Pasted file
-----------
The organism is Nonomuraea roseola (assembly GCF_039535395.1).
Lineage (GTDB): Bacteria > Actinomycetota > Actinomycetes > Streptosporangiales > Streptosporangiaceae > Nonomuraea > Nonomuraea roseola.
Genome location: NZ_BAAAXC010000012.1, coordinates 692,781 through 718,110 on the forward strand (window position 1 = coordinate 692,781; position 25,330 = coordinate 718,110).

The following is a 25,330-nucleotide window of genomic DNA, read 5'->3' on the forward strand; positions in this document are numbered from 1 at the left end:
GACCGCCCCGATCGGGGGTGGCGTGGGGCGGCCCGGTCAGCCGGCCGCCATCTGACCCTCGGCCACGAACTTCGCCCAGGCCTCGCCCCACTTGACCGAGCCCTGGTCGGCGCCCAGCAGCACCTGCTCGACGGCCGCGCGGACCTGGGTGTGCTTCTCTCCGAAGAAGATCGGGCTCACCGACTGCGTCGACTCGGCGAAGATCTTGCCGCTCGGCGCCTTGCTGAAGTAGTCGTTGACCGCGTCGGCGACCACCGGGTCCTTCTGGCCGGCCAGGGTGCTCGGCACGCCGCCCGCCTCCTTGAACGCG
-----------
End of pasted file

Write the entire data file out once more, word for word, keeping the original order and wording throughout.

The organism is Nonomuraea roseola (assembly GCF_039535395.1).
Lineage (GTDB): Bacteria > Actinomycetota > Actinomycetes > Streptosporangiales > Streptosporangiaceae > Nonomuraea > Nonomuraea roseola.
Genome location: NZ_BAAAXC010000012.1, coordinates 692,781 through 718,110 on the forward strand (window position 1 = coordinate 692,781; position 25,330 = coordinate 718,110).

The following is a 25,330-nucleotide window of genomic DNA, read 5'->3' on the forward strand; positions in this document are numbered from 1 at the left end:
GACCGCCCCGATCGGGGGTGGCGTGGGGCGGCCCGGTCAGCCGGCCGCCATCTGACCCTCGGCCACGAACTTCGCCCAGGCCTCGCCCCACTTGACCGAGCCCTGGTCGGCGCCCAGCAGCACCTGCTCGACGGCCGCGCGGACCTGGGTGTGCTTCTCTCCGAAGAAGATCGGGCTCACCGACTGCGTCGACTCGGCGAAGATCTTGCCGCTCGGCGCCTTGCTGAAGTAGTCGTTGACCGCGTCGGCGACCACCGGGTCCTTCTGGCCGGCCAGGGTGCTCGGCACGCCGCCCGCCTCCTTGAACGCG